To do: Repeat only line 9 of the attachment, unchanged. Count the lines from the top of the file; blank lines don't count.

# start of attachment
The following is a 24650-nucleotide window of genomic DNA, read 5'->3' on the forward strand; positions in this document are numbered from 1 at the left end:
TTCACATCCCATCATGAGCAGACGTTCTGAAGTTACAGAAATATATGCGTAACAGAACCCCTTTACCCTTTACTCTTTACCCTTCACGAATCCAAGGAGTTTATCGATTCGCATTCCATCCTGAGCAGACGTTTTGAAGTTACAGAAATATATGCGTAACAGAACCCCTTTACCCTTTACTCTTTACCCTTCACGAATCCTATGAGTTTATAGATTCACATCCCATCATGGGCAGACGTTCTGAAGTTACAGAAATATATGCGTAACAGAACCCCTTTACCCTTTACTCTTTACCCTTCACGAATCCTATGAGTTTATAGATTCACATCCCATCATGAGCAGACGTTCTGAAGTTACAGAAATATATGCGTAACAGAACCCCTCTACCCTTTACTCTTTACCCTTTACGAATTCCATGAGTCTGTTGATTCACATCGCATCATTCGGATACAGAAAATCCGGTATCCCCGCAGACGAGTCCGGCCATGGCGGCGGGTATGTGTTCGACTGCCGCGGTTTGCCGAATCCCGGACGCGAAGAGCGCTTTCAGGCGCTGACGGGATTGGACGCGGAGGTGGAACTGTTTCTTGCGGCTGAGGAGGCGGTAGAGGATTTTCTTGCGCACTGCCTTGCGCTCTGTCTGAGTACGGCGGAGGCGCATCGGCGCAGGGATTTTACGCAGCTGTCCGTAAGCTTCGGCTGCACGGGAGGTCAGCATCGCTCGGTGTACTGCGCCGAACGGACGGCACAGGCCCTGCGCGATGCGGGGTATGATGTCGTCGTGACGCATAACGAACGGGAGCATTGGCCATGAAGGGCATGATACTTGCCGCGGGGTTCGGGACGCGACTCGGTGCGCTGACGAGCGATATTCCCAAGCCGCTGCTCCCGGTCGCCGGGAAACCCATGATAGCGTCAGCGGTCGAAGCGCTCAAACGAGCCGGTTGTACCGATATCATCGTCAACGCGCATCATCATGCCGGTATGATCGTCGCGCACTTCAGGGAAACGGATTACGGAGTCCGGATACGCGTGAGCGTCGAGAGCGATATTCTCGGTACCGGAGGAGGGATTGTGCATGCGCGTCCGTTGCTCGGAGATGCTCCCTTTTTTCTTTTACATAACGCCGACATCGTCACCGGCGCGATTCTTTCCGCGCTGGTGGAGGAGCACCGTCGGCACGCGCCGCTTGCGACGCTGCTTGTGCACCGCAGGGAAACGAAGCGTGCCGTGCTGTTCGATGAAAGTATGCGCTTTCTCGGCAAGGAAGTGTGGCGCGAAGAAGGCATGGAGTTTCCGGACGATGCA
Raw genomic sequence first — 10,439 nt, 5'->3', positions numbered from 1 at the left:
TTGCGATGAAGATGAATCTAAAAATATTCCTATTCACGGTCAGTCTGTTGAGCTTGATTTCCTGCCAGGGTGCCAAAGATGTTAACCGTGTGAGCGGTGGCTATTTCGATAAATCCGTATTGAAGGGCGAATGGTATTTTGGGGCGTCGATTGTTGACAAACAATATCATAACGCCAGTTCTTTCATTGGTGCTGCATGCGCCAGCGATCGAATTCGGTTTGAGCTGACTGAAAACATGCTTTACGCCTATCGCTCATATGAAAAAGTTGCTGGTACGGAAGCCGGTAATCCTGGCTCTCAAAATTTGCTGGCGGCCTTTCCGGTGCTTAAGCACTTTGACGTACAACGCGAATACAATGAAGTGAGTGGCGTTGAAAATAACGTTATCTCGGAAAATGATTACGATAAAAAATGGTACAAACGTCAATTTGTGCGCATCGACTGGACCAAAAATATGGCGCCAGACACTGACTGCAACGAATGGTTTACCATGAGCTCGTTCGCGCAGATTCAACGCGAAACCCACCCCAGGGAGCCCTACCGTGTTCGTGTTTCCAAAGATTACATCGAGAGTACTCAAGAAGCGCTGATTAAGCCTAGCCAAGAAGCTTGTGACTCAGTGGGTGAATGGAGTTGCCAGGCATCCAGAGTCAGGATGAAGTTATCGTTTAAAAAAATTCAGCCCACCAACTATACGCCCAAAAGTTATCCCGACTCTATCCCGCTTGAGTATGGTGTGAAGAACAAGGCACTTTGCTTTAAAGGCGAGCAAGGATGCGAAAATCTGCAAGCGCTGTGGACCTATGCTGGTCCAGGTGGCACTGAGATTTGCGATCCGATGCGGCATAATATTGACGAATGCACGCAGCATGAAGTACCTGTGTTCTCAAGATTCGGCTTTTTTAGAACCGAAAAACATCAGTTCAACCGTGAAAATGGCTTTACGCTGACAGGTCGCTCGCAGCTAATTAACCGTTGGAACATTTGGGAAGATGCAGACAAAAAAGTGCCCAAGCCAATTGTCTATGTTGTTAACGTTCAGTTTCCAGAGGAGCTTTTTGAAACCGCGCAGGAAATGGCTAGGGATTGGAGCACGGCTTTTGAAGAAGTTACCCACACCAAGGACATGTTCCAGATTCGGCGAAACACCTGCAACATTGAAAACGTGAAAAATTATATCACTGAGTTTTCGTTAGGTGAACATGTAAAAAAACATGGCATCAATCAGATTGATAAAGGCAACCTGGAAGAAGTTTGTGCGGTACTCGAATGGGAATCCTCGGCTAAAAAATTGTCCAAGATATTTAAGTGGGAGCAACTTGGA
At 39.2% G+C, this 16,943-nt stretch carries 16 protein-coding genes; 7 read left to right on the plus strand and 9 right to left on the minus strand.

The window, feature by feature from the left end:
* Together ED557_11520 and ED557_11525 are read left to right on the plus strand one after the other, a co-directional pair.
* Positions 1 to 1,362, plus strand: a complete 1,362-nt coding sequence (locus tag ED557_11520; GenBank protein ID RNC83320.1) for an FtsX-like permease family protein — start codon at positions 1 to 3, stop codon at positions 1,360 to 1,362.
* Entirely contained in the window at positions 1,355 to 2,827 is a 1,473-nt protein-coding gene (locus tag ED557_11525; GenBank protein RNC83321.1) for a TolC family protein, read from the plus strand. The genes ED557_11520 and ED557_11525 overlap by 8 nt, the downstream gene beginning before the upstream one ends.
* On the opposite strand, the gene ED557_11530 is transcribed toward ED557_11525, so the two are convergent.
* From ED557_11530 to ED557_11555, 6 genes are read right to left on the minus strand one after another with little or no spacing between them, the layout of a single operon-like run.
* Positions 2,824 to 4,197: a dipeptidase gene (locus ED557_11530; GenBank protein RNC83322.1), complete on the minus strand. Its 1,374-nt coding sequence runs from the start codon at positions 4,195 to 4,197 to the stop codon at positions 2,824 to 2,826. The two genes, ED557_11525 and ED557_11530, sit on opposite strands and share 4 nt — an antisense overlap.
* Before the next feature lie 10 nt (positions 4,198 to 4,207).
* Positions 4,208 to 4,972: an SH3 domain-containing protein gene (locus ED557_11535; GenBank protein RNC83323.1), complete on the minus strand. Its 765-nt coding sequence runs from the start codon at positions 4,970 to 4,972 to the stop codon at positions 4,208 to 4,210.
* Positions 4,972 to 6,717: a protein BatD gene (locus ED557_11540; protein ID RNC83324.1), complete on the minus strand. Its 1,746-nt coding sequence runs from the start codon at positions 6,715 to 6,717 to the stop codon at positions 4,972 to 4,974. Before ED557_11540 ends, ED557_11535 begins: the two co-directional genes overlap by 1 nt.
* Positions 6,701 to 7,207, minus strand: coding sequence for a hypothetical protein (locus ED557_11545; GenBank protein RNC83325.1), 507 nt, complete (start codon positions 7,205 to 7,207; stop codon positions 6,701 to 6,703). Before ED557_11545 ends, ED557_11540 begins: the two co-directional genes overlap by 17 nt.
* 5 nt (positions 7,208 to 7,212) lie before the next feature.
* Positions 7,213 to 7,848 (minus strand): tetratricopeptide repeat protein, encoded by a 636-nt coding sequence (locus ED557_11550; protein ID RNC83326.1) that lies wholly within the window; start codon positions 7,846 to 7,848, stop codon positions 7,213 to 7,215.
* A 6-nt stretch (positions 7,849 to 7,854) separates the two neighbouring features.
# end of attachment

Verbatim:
* Entirely contained in the window at positions 1,355 to 2,827 is a 1,473-nt protein-coding gene (locus tag ED557_11525; GenBank protein RNC83321.1) for a TolC family protein, read from the plus strand. The genes ED557_11520 and ED557_11525 overlap by 8 nt, the downstream gene beginning before the upstream one ends.